A new US report finds that Chinese and Russian militaries share a potential weakness

The report identifies a lack of cross-training as a potential Achilles heel within the People’s Liberation Army, but analysts remain wary of underestimating China’s capabilities and caution against comparisons with Russia.

The report looked at the backgrounds of more than 300 PLA ​​senior officers across its five services—army, navy, air force, missile force, and strategic support force—in the six years leading up to 2021. It found that in each service commanders were unlikely to have operational experience in any A branch other than the one in which they started their career.

In other words, PLA soldiers remain soldiers, sailors remain sailors, and pilots remain pilots. They rarely venture outside those silos, the report said, pointing to a sharp contrast to the US military, where cross-training has been a legal requirement since 1986.

The 73-page report went on to say that this “solidity … could reduce China’s effectiveness in future conflicts,” particularly in conflicts that require high levels of joint service action, and notes that PLA forces will be bogged down by the same type Of the problems that bothered their Russian counterparts in Ukraine, “where the general cohesion of the troops was low.”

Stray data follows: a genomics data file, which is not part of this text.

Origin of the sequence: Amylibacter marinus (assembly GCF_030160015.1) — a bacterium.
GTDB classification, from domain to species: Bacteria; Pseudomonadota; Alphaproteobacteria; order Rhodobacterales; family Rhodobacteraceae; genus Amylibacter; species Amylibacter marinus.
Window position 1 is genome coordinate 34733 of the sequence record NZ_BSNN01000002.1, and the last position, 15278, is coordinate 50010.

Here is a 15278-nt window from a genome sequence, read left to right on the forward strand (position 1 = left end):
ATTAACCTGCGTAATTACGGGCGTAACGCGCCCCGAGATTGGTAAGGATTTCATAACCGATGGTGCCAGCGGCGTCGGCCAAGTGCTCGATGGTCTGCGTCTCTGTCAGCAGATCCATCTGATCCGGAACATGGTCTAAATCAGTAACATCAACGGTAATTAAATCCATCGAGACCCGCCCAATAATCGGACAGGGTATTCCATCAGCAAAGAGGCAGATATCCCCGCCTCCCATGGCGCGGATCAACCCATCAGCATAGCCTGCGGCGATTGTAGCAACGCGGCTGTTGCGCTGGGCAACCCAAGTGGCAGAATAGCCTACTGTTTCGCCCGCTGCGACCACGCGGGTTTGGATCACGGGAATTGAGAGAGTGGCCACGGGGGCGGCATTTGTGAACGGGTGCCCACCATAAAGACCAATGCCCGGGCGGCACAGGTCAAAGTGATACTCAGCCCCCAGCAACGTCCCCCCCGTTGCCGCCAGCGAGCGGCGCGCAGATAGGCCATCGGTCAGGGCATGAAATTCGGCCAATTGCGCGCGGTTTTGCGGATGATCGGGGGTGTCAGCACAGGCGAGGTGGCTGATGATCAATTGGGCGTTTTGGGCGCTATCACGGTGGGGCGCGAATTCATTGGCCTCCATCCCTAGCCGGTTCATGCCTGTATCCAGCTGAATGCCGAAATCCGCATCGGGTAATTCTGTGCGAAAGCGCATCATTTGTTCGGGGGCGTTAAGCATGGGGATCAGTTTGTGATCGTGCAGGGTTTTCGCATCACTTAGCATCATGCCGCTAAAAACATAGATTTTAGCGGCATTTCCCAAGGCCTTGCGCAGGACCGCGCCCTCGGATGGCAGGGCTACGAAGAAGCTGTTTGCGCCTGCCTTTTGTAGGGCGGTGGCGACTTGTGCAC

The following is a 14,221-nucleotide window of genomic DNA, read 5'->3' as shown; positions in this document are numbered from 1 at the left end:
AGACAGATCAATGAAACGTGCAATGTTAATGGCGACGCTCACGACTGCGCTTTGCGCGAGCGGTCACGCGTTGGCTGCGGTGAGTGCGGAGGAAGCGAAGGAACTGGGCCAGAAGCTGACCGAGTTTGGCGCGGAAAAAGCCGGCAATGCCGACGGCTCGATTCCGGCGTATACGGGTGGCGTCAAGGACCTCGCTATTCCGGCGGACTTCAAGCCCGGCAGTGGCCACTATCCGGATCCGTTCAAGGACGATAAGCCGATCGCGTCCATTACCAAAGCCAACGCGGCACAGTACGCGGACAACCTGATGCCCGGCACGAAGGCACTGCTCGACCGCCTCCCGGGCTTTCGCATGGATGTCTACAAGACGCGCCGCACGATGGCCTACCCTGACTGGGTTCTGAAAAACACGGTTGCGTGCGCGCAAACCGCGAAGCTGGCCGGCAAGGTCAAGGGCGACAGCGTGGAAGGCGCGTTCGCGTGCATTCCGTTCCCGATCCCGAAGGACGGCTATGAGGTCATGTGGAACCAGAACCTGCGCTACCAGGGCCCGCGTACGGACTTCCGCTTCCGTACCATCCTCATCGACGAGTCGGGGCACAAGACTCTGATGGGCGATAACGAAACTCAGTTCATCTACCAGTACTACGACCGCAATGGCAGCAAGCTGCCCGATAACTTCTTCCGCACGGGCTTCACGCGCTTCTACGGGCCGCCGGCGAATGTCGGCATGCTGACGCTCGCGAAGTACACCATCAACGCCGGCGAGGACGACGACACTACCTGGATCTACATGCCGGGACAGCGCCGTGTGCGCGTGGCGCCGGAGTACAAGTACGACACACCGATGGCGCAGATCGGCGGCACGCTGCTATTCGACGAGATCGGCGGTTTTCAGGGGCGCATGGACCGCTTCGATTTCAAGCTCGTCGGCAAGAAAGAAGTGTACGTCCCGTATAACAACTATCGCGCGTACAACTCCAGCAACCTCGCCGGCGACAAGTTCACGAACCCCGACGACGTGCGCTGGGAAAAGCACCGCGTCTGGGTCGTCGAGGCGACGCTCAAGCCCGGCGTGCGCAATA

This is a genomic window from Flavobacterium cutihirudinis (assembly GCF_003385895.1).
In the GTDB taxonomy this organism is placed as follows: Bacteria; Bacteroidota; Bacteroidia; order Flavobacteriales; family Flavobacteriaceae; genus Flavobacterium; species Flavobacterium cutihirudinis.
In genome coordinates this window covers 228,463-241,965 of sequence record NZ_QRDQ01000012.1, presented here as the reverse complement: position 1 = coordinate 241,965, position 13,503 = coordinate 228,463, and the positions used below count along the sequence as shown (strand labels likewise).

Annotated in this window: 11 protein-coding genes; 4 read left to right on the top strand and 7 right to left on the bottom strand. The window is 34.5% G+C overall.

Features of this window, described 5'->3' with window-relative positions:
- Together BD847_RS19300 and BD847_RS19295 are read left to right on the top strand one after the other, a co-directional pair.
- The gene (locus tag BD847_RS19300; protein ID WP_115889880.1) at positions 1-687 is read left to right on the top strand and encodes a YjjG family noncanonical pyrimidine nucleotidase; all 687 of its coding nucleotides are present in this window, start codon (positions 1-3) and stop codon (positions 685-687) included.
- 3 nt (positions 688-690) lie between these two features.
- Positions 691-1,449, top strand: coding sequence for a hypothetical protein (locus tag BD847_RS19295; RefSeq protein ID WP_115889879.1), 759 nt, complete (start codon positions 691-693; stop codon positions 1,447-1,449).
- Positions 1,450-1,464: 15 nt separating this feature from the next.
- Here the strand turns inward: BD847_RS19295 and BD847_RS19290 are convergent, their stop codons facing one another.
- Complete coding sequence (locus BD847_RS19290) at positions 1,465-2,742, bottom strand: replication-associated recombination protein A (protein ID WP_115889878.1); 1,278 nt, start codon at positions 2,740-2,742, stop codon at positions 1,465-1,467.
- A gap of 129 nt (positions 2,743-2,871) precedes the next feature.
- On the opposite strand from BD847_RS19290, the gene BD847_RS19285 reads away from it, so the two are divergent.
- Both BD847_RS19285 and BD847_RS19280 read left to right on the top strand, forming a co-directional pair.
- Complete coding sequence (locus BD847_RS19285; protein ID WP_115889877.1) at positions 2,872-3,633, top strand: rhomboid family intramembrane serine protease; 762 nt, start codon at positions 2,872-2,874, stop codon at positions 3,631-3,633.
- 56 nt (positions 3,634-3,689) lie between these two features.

Since the beginning of the Russian invasion of its neighbor seven months ago, the shortcomings of the Russian military structure have become apparent to outside observers.

Analysts say that in the recent defeat of Russian forces by a Ukrainian counteroffensive, Moscow’s ground forces lacked air cover, while earlier in the war logistical problems decimated Russia’s ability to resupply its forces – its trucks lacked tires suitable for the terrain and It kept falling apart due to lack of maintenance.

According to report author Joel Wuthno, senior PLA commanders may face similar problems due to their lack of cross-training.

“Operational leaders, for example, rarely have experience expanding a career path in logistics, and vice versa,” said Wuthnow, a senior research fellow at the university’s Center for the Study of Chinese Military Affairs.

“Operational commanders who have never needed to gain a high level of understanding of logistics or maintenance may fail to make optimal use of these forces, paralleling another Russian failure in 2022.”

A brigade of the People's Liberation Army of China under the Eastern Theater Command, with a division of the Navy, Air Force and Army Aviation, organizes red and blue combat exercises for troops in Changzhou, China, on September 2, 2022.

Comparing four-star commanders in 2021 — such as the chairman of the Joint Chiefs of Staff, the head of the US Indo-Pacific Command, the leaders of the Central Military Commission, or theater commands in China – all of the 40 US officers have experience in joint service, the report found. Compared to 77% of their 31 Chinese counterparts.

He also noted another key difference: In the United States, nearly all four-star leaders had work experience. In China, nearly half of them were “professional political commissars”.

Don’t underestimate the People’s Liberation Army

The new report “is the best assessment I’ve seen of what China is up to and what’s going,” said Carl Schuster, former director of operations at the US Pacific Command’s Joint Intelligence Center in Hawaii.